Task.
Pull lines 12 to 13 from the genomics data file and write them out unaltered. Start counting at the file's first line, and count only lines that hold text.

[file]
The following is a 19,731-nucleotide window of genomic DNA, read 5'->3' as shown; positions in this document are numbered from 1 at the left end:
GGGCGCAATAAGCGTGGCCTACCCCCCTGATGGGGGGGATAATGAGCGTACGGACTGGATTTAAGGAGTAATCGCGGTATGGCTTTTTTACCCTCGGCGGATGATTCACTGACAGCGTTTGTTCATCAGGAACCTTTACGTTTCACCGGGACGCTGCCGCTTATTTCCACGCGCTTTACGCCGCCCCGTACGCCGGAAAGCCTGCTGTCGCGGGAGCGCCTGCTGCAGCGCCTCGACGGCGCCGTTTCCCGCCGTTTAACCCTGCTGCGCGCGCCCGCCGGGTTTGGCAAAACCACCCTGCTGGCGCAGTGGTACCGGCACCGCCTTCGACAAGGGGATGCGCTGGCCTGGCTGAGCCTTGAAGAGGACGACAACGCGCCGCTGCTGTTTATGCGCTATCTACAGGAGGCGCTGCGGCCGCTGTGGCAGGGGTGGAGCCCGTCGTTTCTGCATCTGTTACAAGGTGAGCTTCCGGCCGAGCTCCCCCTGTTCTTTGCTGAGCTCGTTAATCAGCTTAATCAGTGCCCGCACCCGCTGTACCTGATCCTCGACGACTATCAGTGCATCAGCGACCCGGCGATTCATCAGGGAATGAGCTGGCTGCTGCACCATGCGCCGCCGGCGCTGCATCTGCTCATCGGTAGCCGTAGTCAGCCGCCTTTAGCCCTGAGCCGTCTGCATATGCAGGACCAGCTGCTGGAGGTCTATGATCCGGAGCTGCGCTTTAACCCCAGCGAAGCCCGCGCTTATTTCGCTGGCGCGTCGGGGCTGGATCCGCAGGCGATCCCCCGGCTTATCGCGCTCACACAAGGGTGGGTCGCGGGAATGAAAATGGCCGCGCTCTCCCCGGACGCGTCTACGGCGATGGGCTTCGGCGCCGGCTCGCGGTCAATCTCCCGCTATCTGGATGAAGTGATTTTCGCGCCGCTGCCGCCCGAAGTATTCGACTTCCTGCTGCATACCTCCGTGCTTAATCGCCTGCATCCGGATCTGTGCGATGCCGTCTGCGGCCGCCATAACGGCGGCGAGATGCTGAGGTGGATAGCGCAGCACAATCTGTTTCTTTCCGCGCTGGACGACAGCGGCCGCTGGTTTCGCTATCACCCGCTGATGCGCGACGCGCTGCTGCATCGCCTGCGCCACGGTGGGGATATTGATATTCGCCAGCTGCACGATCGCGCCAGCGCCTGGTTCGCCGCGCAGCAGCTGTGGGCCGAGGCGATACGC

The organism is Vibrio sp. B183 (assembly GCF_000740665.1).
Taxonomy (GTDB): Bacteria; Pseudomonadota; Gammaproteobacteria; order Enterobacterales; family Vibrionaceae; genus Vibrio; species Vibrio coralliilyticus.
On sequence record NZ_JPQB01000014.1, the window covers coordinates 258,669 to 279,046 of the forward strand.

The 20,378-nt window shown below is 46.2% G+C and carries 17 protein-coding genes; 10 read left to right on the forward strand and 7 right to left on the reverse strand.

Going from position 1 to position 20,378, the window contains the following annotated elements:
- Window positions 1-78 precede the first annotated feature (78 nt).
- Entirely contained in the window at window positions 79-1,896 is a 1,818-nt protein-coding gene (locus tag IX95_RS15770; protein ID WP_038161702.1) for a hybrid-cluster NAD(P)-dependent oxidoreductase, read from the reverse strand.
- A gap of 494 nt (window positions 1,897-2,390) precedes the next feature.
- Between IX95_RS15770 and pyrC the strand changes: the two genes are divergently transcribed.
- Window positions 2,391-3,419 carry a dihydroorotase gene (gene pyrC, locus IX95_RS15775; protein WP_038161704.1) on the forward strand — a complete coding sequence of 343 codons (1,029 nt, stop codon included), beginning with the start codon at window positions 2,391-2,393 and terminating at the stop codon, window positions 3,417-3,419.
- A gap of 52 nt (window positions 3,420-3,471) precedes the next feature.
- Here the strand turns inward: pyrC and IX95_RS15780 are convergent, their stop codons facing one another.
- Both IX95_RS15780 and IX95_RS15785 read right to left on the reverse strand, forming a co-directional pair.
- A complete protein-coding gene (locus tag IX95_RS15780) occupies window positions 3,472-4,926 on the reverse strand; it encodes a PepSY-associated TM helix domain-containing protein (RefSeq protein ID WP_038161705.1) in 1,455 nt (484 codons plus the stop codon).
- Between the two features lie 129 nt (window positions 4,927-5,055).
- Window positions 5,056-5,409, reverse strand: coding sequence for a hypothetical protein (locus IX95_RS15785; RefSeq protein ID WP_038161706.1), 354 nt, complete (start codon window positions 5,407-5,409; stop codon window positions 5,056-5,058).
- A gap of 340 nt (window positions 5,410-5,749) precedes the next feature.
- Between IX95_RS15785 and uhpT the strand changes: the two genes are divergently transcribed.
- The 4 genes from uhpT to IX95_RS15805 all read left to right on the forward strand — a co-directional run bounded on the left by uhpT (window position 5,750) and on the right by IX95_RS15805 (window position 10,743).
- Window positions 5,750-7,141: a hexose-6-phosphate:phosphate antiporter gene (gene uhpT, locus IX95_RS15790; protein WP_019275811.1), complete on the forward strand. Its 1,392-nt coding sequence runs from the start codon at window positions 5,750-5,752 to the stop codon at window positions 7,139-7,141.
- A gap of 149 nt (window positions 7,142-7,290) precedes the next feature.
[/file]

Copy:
- Window positions 2,391-3,419 carry a dihydroorotase gene (gene pyrC, locus IX95_RS15775; protein WP_038161704.1) on the forward strand — a complete coding sequence of 343 codons (1,029 nt, stop codon included), beginning with the start codon at window positions 2,391-2,393 and terminating at the stop codon, window positions 3,417-3,419.
- A gap of 52 nt (window positions 3,420-3,471) precedes the next feature.